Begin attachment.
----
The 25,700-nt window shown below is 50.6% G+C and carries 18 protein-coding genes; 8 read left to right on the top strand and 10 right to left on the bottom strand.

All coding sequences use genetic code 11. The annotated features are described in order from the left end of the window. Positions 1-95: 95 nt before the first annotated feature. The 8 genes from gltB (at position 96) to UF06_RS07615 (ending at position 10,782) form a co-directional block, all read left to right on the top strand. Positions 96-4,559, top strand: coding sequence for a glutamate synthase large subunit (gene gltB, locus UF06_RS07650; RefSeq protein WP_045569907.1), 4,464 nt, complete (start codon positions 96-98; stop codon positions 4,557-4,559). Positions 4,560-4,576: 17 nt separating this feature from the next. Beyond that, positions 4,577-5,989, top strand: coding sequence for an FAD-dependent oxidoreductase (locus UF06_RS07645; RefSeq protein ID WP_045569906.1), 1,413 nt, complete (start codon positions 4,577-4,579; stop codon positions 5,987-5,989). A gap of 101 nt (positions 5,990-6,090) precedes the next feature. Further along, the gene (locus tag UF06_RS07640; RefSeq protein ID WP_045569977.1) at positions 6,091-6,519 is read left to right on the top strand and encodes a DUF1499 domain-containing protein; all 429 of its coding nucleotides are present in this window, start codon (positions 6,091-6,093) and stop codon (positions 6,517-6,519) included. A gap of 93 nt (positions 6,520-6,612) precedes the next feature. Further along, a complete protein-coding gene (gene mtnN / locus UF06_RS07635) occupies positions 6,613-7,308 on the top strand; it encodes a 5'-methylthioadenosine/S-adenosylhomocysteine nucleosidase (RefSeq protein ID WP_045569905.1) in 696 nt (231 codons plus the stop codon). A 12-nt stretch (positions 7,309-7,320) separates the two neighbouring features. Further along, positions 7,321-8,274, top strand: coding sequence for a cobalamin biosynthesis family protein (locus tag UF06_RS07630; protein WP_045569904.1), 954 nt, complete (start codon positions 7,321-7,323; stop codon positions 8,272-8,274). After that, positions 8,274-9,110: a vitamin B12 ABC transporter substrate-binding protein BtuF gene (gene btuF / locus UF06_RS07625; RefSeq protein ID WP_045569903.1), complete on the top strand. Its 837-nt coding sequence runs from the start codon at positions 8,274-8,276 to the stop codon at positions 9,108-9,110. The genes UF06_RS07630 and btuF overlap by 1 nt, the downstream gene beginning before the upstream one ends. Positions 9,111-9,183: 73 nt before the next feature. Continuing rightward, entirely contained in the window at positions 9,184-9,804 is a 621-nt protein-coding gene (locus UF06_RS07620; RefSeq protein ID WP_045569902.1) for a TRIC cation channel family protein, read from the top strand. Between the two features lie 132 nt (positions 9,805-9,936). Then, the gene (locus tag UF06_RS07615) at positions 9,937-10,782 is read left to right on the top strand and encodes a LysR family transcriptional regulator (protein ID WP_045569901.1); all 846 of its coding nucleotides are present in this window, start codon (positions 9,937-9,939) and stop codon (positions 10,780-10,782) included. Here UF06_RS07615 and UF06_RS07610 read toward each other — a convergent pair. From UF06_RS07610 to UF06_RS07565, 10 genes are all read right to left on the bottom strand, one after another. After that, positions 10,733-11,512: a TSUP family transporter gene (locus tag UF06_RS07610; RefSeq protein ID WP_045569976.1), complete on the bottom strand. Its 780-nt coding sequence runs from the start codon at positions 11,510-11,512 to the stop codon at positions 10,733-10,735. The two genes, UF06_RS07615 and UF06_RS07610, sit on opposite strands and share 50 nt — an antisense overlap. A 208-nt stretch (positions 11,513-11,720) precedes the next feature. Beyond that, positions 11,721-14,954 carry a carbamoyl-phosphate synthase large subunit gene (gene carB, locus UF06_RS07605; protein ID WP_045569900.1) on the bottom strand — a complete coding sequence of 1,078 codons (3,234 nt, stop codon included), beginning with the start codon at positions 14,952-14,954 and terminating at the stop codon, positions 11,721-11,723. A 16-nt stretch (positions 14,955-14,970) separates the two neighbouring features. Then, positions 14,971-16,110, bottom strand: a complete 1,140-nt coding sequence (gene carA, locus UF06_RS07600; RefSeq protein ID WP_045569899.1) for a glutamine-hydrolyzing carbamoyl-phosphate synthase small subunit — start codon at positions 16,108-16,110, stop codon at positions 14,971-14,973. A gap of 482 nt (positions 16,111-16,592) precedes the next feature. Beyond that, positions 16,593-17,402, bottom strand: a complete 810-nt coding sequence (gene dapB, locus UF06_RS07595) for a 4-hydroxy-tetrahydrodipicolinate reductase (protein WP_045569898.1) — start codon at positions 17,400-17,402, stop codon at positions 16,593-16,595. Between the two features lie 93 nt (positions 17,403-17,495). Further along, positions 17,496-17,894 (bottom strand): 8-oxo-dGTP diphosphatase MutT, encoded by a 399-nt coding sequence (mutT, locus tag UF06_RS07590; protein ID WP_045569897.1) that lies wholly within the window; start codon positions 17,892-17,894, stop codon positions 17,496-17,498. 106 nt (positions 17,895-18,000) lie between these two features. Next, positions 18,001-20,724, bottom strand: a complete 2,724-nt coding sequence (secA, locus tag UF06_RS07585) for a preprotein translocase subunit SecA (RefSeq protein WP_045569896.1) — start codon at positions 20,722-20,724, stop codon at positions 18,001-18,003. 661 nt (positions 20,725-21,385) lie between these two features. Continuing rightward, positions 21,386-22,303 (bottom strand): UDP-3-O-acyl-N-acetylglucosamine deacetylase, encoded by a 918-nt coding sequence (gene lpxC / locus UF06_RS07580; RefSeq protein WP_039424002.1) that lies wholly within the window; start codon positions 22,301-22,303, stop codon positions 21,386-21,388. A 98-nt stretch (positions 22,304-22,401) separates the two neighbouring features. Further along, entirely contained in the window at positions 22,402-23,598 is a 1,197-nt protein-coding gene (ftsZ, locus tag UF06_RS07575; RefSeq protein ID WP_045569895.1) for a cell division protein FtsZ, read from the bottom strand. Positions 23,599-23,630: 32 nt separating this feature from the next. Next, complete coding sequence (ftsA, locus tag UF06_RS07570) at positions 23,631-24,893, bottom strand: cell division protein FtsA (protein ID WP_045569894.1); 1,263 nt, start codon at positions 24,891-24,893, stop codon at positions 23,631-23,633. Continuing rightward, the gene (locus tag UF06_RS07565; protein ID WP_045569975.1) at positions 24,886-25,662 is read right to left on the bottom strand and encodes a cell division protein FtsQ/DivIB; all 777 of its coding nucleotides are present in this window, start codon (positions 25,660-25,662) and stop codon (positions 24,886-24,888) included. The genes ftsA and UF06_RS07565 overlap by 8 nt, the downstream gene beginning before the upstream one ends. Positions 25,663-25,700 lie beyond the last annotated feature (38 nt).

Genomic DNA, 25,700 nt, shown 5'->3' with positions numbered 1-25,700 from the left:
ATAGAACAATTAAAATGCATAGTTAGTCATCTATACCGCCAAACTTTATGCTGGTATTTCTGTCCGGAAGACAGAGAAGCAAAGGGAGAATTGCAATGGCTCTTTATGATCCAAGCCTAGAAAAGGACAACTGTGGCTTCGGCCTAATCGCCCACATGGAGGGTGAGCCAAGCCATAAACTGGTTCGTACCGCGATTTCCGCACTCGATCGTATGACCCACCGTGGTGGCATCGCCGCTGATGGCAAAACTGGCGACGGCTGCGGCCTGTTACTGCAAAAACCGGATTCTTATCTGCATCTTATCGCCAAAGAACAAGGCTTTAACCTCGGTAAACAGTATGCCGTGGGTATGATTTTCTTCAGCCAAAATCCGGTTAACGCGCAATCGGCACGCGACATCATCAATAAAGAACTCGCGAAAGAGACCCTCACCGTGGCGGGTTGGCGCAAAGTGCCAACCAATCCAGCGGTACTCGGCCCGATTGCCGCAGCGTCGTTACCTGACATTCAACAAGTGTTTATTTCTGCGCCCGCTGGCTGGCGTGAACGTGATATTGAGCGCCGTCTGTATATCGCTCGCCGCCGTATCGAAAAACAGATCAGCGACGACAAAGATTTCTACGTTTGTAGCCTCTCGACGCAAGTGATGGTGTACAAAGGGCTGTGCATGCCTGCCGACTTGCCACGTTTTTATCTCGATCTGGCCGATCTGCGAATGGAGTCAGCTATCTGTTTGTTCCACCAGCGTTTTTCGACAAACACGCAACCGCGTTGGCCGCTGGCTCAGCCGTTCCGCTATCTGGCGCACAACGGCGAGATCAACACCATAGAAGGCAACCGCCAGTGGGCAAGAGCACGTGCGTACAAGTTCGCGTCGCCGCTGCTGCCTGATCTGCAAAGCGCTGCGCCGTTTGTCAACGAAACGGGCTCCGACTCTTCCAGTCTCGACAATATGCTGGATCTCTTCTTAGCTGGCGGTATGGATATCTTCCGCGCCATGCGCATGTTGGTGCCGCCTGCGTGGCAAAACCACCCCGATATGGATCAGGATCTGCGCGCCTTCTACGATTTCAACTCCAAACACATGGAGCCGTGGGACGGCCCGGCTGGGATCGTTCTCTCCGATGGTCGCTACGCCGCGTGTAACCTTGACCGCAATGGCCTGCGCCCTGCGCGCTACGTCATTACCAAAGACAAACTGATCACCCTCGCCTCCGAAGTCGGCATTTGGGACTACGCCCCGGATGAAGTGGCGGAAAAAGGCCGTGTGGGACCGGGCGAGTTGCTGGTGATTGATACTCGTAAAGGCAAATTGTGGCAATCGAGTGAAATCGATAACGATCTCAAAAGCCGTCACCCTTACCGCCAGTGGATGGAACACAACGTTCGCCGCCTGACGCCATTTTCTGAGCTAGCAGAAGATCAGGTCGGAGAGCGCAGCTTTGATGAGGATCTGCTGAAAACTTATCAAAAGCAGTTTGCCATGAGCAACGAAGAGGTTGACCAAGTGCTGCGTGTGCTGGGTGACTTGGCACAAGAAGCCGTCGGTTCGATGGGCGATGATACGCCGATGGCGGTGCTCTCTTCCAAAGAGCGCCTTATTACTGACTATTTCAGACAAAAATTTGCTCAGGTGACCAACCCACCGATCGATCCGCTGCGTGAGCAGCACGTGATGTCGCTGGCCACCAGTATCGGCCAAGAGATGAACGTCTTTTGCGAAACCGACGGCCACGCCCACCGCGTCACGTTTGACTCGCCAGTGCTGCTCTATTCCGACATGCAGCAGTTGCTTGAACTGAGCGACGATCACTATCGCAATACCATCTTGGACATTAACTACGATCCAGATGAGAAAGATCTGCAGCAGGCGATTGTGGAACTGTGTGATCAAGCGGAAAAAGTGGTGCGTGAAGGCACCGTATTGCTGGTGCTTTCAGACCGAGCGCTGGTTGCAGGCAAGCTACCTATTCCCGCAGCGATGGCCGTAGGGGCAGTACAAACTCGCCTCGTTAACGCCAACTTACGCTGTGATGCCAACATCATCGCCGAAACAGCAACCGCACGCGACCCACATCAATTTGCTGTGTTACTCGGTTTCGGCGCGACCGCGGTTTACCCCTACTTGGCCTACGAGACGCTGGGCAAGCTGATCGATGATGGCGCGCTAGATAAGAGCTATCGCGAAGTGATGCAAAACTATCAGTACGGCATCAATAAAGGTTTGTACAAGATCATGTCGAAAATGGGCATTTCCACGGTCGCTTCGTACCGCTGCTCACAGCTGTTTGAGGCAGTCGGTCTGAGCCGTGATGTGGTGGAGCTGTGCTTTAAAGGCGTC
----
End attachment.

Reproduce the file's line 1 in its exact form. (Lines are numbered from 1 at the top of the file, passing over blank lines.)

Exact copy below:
The 25,700-nt window shown below is 50.6% G+C and carries 18 protein-coding genes; 8 read left to right on the top strand and 10 right to left on the bottom strand.